This past twelve days have been a spectacular adventure. I was hired by my longtime friend and DP Khalid Mohtaseb, to join him on the photography journey of a lifetime. We went to Karbala, Iraq to shoot beauty footage of the Ashura religious pilgrimage to the shrine of Imam Hussein. A mass pilgrimage of over nineteen million people to the small southern Iraqi city of Karbala. Normally, Karbala has two and half million people. Its the equivalent of the entire population of New York City, and half the residents of the tristate area simultaneously converging on a small town in the midwest. Many of the pilgrims walk to the holy city, some on bare feet, starting as long as two weeks prior to the great celebration and walking over 500 miles, in some cases, there were reports of pilgrims coming from as far as India and Pakistan, again, on foot. The people of Karbala, some of the most giving and good natured people i’ve ever had the pleasure of meeting, respond to this influx by essentially doubling capacity of their city on the streets itself. They build makeshift tent structures, outdoor kitchens, and temporary facilities that cover all the bases of human life. Food, water, shelter and medical assistance, all free of charge. This isn’t a government funded project, the citizens themselves pouring out what little resources they have to assist, and comfort the pilgrims. The showing of compassion and kindness is overwhelming. This is made all the more significant by the fact that this country had been war torn, and until recently under a dictatorship. Politics aside, its safe to say the people of this region have never had an easy ride.
My specific task was to document in photos my own perspective. I was asked to take pictures of what i found interesting, what caught my eye, and what i found beautiful. The city, the locations, and the shrines, while all amazing some how seemed insignificant as compared to the people that made this celebration unique.
Here is what i saw.
Pilgrims walking to Karbala from Najaf.
The Road from Karbala to Najaf.
The night in Karbala: This is the feeling of the place. There was no electricity at this moment, and what power there was, came from generators and fires.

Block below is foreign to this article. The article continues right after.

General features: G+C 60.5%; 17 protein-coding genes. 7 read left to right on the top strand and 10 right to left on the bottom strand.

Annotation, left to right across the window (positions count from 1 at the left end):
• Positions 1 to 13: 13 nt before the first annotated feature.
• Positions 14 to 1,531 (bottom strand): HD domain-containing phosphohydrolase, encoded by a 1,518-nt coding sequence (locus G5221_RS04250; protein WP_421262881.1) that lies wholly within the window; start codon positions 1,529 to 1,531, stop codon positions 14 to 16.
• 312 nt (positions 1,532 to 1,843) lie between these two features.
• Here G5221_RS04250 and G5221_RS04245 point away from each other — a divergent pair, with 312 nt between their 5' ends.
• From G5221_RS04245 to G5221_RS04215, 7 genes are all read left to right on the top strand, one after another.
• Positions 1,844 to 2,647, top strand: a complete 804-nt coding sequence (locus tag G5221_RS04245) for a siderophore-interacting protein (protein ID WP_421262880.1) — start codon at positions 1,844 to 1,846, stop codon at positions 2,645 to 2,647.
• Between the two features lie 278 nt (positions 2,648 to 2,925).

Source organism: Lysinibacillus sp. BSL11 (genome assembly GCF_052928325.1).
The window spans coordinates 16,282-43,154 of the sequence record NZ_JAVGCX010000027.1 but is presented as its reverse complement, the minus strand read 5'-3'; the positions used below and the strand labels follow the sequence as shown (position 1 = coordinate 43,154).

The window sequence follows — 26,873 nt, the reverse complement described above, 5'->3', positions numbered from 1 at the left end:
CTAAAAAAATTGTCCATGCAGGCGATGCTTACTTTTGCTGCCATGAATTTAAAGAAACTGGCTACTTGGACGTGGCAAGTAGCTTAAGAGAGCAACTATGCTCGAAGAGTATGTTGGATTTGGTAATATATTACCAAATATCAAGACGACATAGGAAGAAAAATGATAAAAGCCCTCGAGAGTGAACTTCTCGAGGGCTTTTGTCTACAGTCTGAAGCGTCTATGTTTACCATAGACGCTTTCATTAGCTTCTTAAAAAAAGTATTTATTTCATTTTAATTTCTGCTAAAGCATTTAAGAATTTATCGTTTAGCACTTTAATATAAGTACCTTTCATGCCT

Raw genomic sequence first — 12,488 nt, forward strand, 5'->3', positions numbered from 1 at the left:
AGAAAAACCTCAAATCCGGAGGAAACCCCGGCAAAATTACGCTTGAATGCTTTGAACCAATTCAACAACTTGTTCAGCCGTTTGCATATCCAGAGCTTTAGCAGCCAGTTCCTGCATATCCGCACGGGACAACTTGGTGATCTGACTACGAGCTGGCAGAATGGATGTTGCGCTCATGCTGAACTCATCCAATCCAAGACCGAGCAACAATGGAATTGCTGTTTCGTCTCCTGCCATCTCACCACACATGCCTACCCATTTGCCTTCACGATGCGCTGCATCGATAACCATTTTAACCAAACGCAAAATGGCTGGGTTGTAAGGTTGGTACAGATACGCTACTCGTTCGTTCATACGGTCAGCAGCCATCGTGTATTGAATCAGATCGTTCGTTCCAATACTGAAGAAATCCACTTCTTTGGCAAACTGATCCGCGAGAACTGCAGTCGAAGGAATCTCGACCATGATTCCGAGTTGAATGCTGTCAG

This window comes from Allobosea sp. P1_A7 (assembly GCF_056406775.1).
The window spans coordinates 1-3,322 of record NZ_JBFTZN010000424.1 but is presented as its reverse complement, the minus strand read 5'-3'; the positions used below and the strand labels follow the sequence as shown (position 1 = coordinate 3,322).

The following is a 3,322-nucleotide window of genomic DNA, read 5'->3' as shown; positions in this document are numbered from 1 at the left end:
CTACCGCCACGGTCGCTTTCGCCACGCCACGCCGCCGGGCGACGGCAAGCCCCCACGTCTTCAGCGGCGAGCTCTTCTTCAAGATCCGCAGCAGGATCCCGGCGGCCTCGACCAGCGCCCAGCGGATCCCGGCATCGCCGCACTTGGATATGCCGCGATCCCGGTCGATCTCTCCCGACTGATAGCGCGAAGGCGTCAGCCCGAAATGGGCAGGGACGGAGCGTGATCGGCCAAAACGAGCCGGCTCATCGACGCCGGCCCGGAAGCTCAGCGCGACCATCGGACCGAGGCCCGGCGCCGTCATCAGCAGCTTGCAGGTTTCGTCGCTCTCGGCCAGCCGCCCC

The market place.
The early morning street cook. Getting ready to start handing out tea to the pilgrims.
The roadside tables, being prepped for a full day of cooking, and charity.
Karbala Comes alive, in full support of those seeking religious fulfillment. The make shift living spaces empty out, the constant cooking begins. The smell of food, millions of plates of food fills the dust and smoke in the air. The overwhelming smell of woodsmoke wafts over your senses, your eyes burn, your nostrils constrict, and you can taste the fire. You cant quite tell from the images below, but the men with steaming cauldrons, are literally everywhere. They are evenly spaced, about 20 feet from each other, up and down every street, and boulevard in the city. There must have been 5,000 make shift kitchens cooking at the same time.
The most common mode of transportation in a crowded city.
Tripe stew. Despite its looks is quite delicious.
The devoted traveled all this way, and despite exhaustion, weary feet, and several bombing attacks on the road to get there, they were high in spirit, and more than willing to pose for a shot.
The man pictured above, followed me around or about three hours, helping me with my bags, and bringing me a never ending stream of delicious tea.
This gentleman above posed for over 30 pictures, patiently until I was happy with this one..
The Crowd waiting to get into the Shrine.
Emotionally over come by the moment. Reaching the Shrine of Imam Hussein, and mourning his death.
The young man above struggled for over 5 minutes to climb that silver gate, and kiss the door post of the shrine. I was fortunate eough to have caught it.
A young shiite, joyful with her father and awestruck by the event.
The shrine marks the locations where the grandson of Prophet Mohammed was killed, and his followers were buried. This is one of the most sacred locations in Shia Islam next to Mecca.
The inside of the largest Shrine. Its capacity at the peak of the celebration must have been 10,000 people.
The great shrine in the early morning, not quite as crowded.
The Ceiling dome of the Great shrine.
I shot all of these images on my 5DmkII, with six lenses for the most part. The Canon 24-105 F4L, The Canon 50mm F1.4 USM, Canon 85mm F1.8 USM, Helios 44-2 F2.0, The 1908 Wollensak CineVelostigmat F5 and the Canon L F2.8 70-200 Zoom.
We also used a Kessler CineSlider with motion control for some timelapse/dolley work, and the 12′ Kessler Crane for all the motion work. When the time comes, i’m sure Khalid will post his motion work over on his blog.
Khalid And I getting Jib Shots in the Main shrine.
Khalid Monitoring a timelapse….
This was the trip of a life time. I am Honored to have been a part of it. Thank you to all involved, Khalid Mohtaseb, the ever critical Susan Modaress, Rami Faris, and Ahmed Mohtaseb.